How about dual switchable magazines? One for slugs, one for buck, and the ability to switch rapidly between them.

June 27, 2002, 01:08 PM
And KS, I'm not much of a magic sword fan myself. I've got quite a few various guns, but my favorite 3 are my well abused 870, my carry gun 1911 that has been scratched, dented and discolored from sweat, and a FAL built out of spare parts. :) I don't commonly hit any of them with hammers though. :p

Dave McC
June 27, 2002, 02:43 PM
Putting the mag over the bbl would increase the distance between bore and sights. As long as they're close to parallel and adjustable, no prob.

With the gas system under the bbl, it's more protected.Not by much...

A simple manual of arms beats a complicated one. Let's skip convertability for that reason.

As for dual mags, see above. I've no idea what the Fed limit is, but a single mag on the weapon I've posited here would handle maybe 6+1 at most.

Any situation that won't be handled by 7 rounds of shotgun ammo likely will not be handled by 10 or 20.

And an AR type safety should work well....

June 27, 2002, 03:21 PM
How about chroming the bore in this serious social bad boy?

June 27, 2002, 04:46 PM
I believe many of you folks are confusing the typical home defense scenario with those shooting games that have become popular.

The typical HD situation is one perp you have to face down and convince he should be somewhere else. You have no need for ghost rings, side saddles and all the other trinkets the magazines say you need.

A simple SXS with two triggers will do the job nicely. If you can't find one a Pump like the 870 with 20" bbl and no gadgets will do nicely. A defensive firearm that has to be shot a lot has failed in it's mission.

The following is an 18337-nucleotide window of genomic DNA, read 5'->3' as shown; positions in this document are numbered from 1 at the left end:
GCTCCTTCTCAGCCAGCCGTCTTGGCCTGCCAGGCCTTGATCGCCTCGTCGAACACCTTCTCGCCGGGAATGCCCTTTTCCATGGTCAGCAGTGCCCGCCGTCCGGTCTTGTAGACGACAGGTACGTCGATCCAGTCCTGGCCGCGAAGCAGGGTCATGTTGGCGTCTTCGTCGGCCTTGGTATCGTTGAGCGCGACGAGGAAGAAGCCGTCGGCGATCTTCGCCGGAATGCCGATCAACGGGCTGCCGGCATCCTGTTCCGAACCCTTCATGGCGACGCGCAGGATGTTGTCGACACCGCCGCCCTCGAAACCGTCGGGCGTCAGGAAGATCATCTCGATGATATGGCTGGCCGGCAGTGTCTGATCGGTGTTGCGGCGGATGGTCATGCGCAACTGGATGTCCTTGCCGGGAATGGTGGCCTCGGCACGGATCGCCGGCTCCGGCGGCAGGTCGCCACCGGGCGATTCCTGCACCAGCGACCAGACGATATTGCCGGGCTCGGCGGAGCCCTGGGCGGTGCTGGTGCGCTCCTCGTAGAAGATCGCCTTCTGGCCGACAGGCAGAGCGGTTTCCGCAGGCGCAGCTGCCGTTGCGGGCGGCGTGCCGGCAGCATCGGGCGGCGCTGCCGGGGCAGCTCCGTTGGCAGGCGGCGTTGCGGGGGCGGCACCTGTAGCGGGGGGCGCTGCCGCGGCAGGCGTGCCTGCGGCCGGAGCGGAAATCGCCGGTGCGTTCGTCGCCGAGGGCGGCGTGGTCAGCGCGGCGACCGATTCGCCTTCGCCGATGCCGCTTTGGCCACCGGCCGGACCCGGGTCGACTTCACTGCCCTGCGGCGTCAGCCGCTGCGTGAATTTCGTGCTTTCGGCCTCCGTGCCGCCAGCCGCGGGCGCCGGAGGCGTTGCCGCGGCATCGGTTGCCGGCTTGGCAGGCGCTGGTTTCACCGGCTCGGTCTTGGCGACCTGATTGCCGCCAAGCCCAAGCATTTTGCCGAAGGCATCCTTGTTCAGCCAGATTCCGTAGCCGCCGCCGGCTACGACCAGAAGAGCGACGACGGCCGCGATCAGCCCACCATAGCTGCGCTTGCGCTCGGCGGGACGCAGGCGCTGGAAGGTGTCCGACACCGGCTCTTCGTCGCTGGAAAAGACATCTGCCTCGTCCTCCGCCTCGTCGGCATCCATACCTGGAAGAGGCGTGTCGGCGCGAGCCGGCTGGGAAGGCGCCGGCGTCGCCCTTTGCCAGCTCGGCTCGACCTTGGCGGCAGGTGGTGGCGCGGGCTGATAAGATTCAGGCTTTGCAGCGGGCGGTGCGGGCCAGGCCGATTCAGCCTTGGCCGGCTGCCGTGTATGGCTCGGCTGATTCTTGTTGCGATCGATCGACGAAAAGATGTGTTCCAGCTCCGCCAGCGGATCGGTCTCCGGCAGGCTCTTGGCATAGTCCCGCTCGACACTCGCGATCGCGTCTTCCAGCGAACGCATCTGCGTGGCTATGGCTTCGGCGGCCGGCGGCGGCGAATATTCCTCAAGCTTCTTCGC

If a dirtbag is standing in your kitchen 8feet from the end of your gun and you need more than two shots you should not be holding a shotgun or any gun for that matter.

A good shotgunner doesn't need sights, not even a bead.

Military shotguns have been very simple SXS and pumps for over a century and have performed adequately.

A shotgun is NOT a rifle and we should stop trying to make rifles out of them. If you need a lot of rounds get an AR or M1 carbine.

K80's rant for this week:D

June 27, 2002, 05:34 PM
Geoff, ah but what is the fun in that? :)

Come on man, let your imagination run wild. Sure all I need is my trusty 870, but why not have something that can do more? We have the knowledge, we have the skills. Lets build more cool guns.

And I guess I look at this a bit differently in that I compete in 3 gun matches with my home defense gun. Sure I'll probably never need to fire 20 rounds in a standard defensive situation, but it doesn't hurt to have the skills and tools neccesary to do so.

Then again I can put 5 shots on 5 IDPA targets with my 870 in 2.15 seconds. I probably won't ever need to do that in real life either, but it doesn't hurt to have the ability.

So if we practice harder, and work through scenarios more difficult than anything we can reasonably expect to encounter in real life, why shouldn't we have shotguns capable of that same level?

So :p

Andrew Wyatt
June 27, 2002, 06:18 PM
I don't keep my shotgun loaded, so having a butt cuff is ESSENTIAL.